Christopher X J. Jensen
Associate Professor, Pratt Institute

New report on drug resistance highlights the tragedy of our antibiotics commons

Posted 02 Oct 2015 / 0

National Geographic Germination blog “Antibiotic Resistance Getting Worse Globally, But Fixes Could Be Simple” Antibiotic resistance is an interesting problem because it highlights how individual decisions drive international-scale dynamics and then come right back to impact individuals. Unlike other big international tragedies of the commons such as climate change or fisheries collapse, the effects of Read More

A Minor Post, Adaptation, Behavior, Coevolution, Cooperation, Cultural Evolution, Host-Pathogen Evolution, Resistance Evolution in Parasites, Social Norms, Web

Urban Wildlife Podcast on Cats and Coyotes

Posted 20 Sep 2015 / 0

Urban Wildlife Podacast “Episode 4: Cats and Coyotes” What I really enjoyed about this particular episode of the Urban Wildlife Podcast was the interaction between topics covered. The effects of both cats and coyotes are still largely unknown, even as both animals are fairly common in urban areas. Domesticated cats are pretty easy to track Read More

A Minor Post, Animal Domestication, Behavior, Behavioral Ecology, Birds, Canids, Coevolution, Conservation Biology, Data Limitation, Felids, Habitat Fragmentation, Methods, Predation, Radio & Podcasts, Temperate Forest, Tracking, Urban Ecology

So much for the big-brained city bird theory?

Posted 05 Aug 2015 / 0

BMC Ecology “Commonness and ecology, but not bigger brains, predict urban living in birds” What makes this study smart is that it compares the birds that live successfully in urban areas with the birds that actually have the potential to colonize cities. This makes for a much more meaningful comparison than simply comparing urban species Read More

A Minor Post, Adaptation, Articles, Behavior, Birds, Brain size, Coevolution, Cognitive Ability, Commensalism, Conservation Biology, Habitat Destruction, Resilience, Urban Ecology

The Urban Wildlife Podcast on big animals in big cities

Posted 27 Jul 2015 / 0

The Urban Wildlife Podcast “Bangkok Pythons and Gotham Whales” This is a really interesting podcast that focuses on the wildlife of cities. This episode is about huge animals that manage to live in close proximity to cities, specifically in their waterways. The section on reticulated pythons — which can grow up to 23-25 feet long Read More

A Minor Post, Cetaceans, Coevolution, Commensalism, Conservation Biology, Public Outreach, Radio & Podcasts, Reptiles, Urban Ecology

Zoonosis, Ebola, and the Elusive Reservoir Host

Posted 24 Jun 2015 / 0

There’s a really interesting article in the upcoming (July 2015) issue of National Geographic entitled “Stalking a Killer“. Using the most recent outbreak of Ebola in West Africa as a case study, the article looks at the nature of a variety of unusual and rare diseases caused by filoviruses. Ebola is not a virus that Read More

A Minor Post, Articles, Belief, Cultural Evolution, Host-Pathogen Evolution, Parasitism, Predation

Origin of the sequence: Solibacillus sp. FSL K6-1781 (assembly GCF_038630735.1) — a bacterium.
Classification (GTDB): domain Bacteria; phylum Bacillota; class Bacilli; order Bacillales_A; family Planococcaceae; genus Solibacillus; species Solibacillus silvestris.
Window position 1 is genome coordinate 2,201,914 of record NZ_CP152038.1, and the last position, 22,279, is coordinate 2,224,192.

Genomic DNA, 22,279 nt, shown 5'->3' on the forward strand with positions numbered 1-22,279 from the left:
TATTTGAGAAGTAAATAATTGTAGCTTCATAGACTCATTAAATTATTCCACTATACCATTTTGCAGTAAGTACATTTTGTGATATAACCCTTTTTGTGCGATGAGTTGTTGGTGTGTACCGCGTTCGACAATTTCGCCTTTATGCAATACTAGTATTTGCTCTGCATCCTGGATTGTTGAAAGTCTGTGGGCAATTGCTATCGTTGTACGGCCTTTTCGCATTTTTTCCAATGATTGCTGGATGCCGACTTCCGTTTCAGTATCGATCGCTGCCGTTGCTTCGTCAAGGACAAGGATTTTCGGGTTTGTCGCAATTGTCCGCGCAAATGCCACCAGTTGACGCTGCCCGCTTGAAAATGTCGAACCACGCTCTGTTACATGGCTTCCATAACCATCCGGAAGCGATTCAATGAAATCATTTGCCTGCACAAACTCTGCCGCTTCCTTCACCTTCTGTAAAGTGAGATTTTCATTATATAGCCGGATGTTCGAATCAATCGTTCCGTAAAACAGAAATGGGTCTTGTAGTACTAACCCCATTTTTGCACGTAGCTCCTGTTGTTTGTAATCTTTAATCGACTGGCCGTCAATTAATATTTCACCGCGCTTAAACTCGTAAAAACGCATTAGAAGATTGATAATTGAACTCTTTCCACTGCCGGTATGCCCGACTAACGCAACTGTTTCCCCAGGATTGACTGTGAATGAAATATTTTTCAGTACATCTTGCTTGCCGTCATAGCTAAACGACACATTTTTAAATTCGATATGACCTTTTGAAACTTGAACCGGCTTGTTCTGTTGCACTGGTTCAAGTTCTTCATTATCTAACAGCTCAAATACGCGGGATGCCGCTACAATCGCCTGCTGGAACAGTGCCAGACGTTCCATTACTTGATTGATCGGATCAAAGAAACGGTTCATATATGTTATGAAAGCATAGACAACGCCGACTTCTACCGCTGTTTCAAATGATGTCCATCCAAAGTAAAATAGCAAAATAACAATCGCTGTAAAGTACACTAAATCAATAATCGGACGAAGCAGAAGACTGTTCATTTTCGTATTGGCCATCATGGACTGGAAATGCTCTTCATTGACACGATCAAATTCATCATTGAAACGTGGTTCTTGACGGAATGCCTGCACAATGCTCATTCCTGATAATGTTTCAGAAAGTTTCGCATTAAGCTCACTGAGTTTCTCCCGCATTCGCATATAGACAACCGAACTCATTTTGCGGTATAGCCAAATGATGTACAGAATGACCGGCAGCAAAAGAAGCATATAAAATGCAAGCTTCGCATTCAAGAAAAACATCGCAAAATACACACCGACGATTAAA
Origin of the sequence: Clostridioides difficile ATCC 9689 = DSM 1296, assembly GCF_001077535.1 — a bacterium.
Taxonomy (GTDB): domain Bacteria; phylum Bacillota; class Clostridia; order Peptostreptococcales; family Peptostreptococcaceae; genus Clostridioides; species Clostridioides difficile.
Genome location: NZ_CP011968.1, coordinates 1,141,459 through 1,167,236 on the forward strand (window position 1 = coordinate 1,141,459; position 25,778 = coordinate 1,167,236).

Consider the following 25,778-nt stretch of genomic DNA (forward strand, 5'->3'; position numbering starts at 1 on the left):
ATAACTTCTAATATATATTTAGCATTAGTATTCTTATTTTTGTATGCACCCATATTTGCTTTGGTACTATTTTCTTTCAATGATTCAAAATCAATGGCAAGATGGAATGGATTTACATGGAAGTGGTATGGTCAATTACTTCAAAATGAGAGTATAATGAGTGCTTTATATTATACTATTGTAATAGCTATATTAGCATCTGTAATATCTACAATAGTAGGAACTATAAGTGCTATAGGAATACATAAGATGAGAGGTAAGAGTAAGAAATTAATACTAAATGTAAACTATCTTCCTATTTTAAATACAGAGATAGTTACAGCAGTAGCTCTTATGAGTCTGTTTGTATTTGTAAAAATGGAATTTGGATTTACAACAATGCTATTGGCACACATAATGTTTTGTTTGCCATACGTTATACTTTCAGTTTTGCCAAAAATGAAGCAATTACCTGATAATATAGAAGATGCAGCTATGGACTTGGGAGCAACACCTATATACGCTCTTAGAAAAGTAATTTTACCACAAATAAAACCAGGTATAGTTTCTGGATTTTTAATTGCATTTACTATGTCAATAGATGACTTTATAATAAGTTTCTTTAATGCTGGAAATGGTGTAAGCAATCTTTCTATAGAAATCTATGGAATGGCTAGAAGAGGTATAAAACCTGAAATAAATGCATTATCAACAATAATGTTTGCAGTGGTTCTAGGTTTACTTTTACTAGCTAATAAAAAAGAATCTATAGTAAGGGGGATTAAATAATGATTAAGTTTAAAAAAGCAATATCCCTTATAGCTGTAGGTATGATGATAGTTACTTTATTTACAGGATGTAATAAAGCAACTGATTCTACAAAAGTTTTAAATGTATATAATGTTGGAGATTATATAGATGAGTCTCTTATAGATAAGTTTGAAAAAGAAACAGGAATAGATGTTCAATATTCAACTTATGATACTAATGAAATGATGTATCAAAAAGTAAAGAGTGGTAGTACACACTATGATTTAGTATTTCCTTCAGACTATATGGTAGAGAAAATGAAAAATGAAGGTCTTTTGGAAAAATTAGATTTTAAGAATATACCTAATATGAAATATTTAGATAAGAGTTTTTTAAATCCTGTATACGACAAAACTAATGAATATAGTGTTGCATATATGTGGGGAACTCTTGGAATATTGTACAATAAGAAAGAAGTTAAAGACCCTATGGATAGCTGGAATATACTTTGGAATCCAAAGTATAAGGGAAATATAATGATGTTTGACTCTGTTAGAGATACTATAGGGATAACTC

Our paper on a super-rational solution to the tragedy of the commons published in Scientific Reports

Posted 14 Jan 2015 / 0

I am very pleased to announce that a paper that I worked on with collaborators Jun-Zhou He, Rui-Wu Wang, and Yao-Tang Li has been published in the open-access journal Scientific Reports. The paper, entitled “Asymmetric interaction paired with a super-rational strategy might resolve the tragedy of the commons without requiring recognition or negotiation“, considers how Read More

A Major Post, Altruism, Behavior, Behavioral Ecology, Coevolution, Cooperation, Game Theory, Multilevel Selection, My publications, Phenotypic Plasticity

Evolution 2014: Day 1

Posted 21 Jun 2014 / 0

My first session of the day was spent entirely in a Symbiosis session. I am fascinated by symbiosis, particularly mutualistic symbiosis, so I am always looking for cool new stories to help illustrate the concept for my students. This session featured a lot of talks on microbial symbionts, which are also of interest to me. The Read More

A Major Post, Coevolution, Conferences, Film & Video, Host-Pathogen Evolution, Mating systems, Microbial Ecology, Mutualism, Parasitism, Phylogenetics, Predation, Science in Art & Design, Sexual Selection, Society for the Study of Evolution

Evolution 2014: Could the right symbionts provide protection from chytrid infection to amphibians?

Posted 21 Jun 2014 / 0

Patrick McLaughlin showed work on Bioko Island suggesting that frogs there may be protected from the ill effects of chytrid infection by the presence of bacterial symbionts. These symbionts produce metabolites that lower rates of parasitic infection, suggesting that symbionts might be used to protect amphibian populations worldwide. It also suggests a mechanism by which Read More

A Minor Post, Biodiversity Loss, Coevolution, Competition, Conferences, Host-Pathogen Evolution, Invasive Species, Mutualism, Parasitism, Society for the Study of Evolution

Evolution 2014: Are island mutualist communities more likely to be nested because they are inherently more unstable?

Posted 21 Jun 2014 / 0

The interactions in ecological communities can be structured in a variety of ways, and recently there has been a push to categorize these networks along the spectrum between modular (smaller clusters of more specialized interactions) and nested (unclustered networks with more generalist species). Theoretically it is understood that the nested communities are more stable, so Read More

A Minor Post, Coevolution, Conferences, Mutualism, Mutualistic Networks, Society for the Study of Evolution